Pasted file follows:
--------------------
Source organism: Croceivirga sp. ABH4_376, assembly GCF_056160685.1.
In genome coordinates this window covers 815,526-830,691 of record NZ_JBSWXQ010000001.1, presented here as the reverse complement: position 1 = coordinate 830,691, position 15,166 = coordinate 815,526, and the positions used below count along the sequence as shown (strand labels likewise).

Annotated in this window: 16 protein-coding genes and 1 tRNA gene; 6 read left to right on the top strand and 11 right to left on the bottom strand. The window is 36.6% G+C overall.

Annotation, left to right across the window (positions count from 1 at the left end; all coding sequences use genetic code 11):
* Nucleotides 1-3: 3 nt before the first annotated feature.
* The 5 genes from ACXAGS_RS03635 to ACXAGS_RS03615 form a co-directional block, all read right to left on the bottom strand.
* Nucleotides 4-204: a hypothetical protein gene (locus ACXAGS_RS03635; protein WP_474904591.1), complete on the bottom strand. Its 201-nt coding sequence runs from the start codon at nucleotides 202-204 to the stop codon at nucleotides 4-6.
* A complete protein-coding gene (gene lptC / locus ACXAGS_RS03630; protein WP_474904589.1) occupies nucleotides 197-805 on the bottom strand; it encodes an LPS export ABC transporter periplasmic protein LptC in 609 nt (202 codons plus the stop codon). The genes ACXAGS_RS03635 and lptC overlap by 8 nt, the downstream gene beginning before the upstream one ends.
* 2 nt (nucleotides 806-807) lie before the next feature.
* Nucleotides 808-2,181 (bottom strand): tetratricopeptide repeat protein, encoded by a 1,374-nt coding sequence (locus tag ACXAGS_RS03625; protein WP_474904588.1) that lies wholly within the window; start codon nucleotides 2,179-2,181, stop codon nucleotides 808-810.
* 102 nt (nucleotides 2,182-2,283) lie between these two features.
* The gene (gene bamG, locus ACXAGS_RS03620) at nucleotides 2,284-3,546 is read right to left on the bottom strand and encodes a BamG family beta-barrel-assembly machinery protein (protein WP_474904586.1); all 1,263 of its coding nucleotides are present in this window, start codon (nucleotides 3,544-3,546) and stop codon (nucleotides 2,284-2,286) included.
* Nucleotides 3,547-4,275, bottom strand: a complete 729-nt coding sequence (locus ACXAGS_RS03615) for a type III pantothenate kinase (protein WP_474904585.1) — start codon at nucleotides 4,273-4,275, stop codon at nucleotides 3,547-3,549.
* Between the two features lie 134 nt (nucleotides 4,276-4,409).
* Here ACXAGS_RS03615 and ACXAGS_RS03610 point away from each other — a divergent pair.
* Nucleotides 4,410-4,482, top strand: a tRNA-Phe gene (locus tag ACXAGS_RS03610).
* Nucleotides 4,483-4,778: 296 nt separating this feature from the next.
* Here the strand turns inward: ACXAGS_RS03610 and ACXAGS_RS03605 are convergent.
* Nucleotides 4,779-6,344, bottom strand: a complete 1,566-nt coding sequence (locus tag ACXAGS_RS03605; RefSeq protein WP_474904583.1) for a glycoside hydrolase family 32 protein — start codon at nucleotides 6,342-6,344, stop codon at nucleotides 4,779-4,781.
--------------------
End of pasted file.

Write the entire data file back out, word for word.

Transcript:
Source organism: Croceivirga sp. ABH4_376, assembly GCF_056160685.1.
In genome coordinates this window covers 815,526-830,691 of record NZ_JBSWXQ010000001.1, presented here as the reverse complement: position 1 = coordinate 830,691, position 15,166 = coordinate 815,526, and the positions used below count along the sequence as shown (strand labels likewise).

Annotated in this window: 16 protein-coding genes and 1 tRNA gene; 6 read left to right on the top strand and 11 right to left on the bottom strand. The window is 36.6% G+C overall.

Annotation, left to right across the window (positions count from 1 at the left end; all coding sequences use genetic code 11):
* Nucleotides 1-3: 3 nt before the first annotated feature.
* The 5 genes from ACXAGS_RS03635 to ACXAGS_RS03615 form a co-directional block, all read right to left on the bottom strand.
* Nucleotides 4-204: a hypothetical protein gene (locus ACXAGS_RS03635; protein WP_474904591.1), complete on the bottom strand. Its 201-nt coding sequence runs from the start codon at nucleotides 202-204 to the stop codon at nucleotides 4-6.
* A complete protein-coding gene (gene lptC / locus ACXAGS_RS03630; protein WP_474904589.1) occupies nucleotides 197-805 on the bottom strand; it encodes an LPS export ABC transporter periplasmic protein LptC in 609 nt (202 codons plus the stop codon). The genes ACXAGS_RS03635 and lptC overlap by 8 nt, the downstream gene beginning before the upstream one ends.
* 2 nt (nucleotides 806-807) lie before the next feature.
* Nucleotides 808-2,181 (bottom strand): tetratricopeptide repeat protein, encoded by a 1,374-nt coding sequence (locus tag ACXAGS_RS03625; protein WP_474904588.1) that lies wholly within the window; start codon nucleotides 2,179-2,181, stop codon nucleotides 808-810.
* 102 nt (nucleotides 2,182-2,283) lie between these two features.
* The gene (gene bamG, locus ACXAGS_RS03620) at nucleotides 2,284-3,546 is read right to left on the bottom strand and encodes a BamG family beta-barrel-assembly machinery protein (protein WP_474904586.1); all 1,263 of its coding nucleotides are present in this window, start codon (nucleotides 3,544-3,546) and stop codon (nucleotides 2,284-2,286) included.
* Nucleotides 3,547-4,275, bottom strand: a complete 729-nt coding sequence (locus ACXAGS_RS03615) for a type III pantothenate kinase (protein WP_474904585.1) — start codon at nucleotides 4,273-4,275, stop codon at nucleotides 3,547-3,549.
* Between the two features lie 134 nt (nucleotides 4,276-4,409).
* Here ACXAGS_RS03615 and ACXAGS_RS03610 point away from each other — a divergent pair.
* Nucleotides 4,410-4,482, top strand: a tRNA-Phe gene (locus tag ACXAGS_RS03610).
* Nucleotides 4,483-4,778: 296 nt separating this feature from the next.
* Here the strand turns inward: ACXAGS_RS03610 and ACXAGS_RS03605 are convergent.
* Nucleotides 4,779-6,344, bottom strand: a complete 1,566-nt coding sequence (locus tag ACXAGS_RS03605; RefSeq protein WP_474904583.1) for a glycoside hydrolase family 32 protein — start codon at nucleotides 6,342-6,344, stop codon at nucleotides 4,779-4,781.